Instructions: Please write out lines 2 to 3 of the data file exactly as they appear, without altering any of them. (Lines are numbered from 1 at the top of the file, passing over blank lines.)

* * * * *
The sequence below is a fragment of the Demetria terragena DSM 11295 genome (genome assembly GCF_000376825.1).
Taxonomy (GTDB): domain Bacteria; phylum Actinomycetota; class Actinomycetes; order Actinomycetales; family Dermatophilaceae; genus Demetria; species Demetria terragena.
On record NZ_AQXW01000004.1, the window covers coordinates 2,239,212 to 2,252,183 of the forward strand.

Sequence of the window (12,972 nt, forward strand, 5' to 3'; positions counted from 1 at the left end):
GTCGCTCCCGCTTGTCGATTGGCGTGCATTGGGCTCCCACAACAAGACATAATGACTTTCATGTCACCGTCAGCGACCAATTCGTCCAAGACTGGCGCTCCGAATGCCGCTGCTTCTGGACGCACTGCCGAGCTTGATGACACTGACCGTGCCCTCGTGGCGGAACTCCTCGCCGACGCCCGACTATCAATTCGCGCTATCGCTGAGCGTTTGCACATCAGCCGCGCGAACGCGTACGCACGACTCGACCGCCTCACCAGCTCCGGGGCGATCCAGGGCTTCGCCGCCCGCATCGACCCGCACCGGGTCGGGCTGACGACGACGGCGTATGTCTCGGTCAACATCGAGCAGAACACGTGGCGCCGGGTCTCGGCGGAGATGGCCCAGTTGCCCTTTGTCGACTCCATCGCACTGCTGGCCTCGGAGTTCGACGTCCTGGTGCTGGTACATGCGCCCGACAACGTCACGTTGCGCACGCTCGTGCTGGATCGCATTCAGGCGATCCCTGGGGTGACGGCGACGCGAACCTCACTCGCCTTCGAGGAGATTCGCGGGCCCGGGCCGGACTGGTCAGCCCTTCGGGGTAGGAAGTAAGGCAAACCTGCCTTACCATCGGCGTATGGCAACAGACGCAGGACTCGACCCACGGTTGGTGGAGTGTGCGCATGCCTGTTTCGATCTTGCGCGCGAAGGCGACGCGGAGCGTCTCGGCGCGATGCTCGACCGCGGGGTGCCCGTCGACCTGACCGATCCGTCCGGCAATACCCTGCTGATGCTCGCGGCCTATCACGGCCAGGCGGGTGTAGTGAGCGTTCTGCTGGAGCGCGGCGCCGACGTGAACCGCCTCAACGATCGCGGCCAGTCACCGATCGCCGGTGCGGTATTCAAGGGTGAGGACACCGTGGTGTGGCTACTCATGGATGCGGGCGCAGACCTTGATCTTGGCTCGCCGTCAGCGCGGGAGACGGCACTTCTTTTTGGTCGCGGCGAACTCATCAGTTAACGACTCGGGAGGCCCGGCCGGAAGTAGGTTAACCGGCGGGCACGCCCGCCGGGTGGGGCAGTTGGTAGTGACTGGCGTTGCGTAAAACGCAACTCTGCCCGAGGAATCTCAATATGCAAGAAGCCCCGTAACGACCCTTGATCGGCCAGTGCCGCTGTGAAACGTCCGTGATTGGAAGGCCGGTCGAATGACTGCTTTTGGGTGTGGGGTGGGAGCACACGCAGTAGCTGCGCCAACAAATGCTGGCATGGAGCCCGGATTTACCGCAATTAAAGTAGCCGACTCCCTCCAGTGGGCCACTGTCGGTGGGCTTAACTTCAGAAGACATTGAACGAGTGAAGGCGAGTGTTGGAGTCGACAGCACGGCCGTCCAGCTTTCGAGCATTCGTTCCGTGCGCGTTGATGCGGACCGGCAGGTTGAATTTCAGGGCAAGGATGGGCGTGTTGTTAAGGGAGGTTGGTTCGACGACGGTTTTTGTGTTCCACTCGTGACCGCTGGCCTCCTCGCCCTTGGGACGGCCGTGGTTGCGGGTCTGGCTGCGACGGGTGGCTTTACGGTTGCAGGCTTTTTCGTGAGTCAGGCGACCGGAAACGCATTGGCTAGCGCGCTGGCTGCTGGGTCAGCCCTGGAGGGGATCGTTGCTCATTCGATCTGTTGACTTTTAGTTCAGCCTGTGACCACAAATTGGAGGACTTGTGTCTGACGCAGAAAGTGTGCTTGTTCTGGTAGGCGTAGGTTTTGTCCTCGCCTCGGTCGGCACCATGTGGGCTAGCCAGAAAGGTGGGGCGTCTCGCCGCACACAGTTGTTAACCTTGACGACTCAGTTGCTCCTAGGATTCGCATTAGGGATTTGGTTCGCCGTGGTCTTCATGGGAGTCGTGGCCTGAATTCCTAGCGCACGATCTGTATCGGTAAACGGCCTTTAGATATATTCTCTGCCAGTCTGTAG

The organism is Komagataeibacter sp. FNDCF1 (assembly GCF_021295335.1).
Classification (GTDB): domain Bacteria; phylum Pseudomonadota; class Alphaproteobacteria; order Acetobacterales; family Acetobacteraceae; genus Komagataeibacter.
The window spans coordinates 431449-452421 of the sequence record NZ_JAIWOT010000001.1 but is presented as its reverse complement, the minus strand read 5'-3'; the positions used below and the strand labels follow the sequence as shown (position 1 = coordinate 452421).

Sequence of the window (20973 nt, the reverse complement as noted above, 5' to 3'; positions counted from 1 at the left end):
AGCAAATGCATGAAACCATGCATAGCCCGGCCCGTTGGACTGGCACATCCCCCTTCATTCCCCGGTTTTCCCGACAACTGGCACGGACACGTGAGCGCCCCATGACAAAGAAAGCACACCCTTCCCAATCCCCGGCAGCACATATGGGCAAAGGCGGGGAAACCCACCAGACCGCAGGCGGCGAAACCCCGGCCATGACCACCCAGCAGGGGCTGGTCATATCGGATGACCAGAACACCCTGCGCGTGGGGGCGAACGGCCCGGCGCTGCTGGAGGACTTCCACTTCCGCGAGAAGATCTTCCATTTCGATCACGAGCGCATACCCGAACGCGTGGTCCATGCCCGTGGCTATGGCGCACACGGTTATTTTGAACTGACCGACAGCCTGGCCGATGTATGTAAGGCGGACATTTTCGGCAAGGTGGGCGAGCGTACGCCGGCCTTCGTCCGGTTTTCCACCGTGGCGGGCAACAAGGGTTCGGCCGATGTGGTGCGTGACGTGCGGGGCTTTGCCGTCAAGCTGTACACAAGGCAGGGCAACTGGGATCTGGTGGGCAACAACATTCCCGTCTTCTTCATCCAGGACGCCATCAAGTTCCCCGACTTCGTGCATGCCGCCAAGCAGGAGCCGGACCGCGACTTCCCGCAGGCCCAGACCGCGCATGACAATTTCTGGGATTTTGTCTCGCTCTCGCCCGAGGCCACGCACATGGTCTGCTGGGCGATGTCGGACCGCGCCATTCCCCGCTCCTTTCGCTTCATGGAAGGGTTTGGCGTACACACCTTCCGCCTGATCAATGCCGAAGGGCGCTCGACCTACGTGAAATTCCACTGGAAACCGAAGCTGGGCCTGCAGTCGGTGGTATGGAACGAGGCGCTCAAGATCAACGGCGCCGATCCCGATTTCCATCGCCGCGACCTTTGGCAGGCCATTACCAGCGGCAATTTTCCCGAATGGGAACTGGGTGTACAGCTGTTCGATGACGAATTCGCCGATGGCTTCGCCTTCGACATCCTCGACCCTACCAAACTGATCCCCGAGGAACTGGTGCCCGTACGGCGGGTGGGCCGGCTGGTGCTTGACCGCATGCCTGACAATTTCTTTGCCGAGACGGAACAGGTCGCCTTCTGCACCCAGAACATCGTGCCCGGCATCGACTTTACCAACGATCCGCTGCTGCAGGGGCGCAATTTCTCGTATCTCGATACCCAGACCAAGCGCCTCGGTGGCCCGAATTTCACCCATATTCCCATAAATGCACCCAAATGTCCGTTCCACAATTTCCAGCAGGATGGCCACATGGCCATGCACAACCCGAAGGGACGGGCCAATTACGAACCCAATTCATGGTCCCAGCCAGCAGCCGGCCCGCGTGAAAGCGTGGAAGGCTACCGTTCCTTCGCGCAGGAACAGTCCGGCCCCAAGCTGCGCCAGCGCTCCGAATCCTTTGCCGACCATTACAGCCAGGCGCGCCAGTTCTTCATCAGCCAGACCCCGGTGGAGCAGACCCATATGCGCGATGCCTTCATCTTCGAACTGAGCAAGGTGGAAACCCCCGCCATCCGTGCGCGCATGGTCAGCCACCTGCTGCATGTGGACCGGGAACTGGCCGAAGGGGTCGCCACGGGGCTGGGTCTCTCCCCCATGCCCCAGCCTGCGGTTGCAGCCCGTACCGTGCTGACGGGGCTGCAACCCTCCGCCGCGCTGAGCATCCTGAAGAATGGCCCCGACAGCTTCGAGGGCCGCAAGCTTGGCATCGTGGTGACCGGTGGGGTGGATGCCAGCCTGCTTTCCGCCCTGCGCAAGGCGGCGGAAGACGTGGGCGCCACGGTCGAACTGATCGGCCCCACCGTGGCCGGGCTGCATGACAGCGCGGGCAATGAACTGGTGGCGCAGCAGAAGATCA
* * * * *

Taxonomy (GTDB): domain Bacteria; phylum Actinomycetota; class Actinomycetes; order Actinomycetales; family Dermatophilaceae; genus Demetria; species Demetria terragena.
On record NZ_AQXW01000004.1, the window covers coordinates 2,239,212 to 2,252,183 of the forward strand.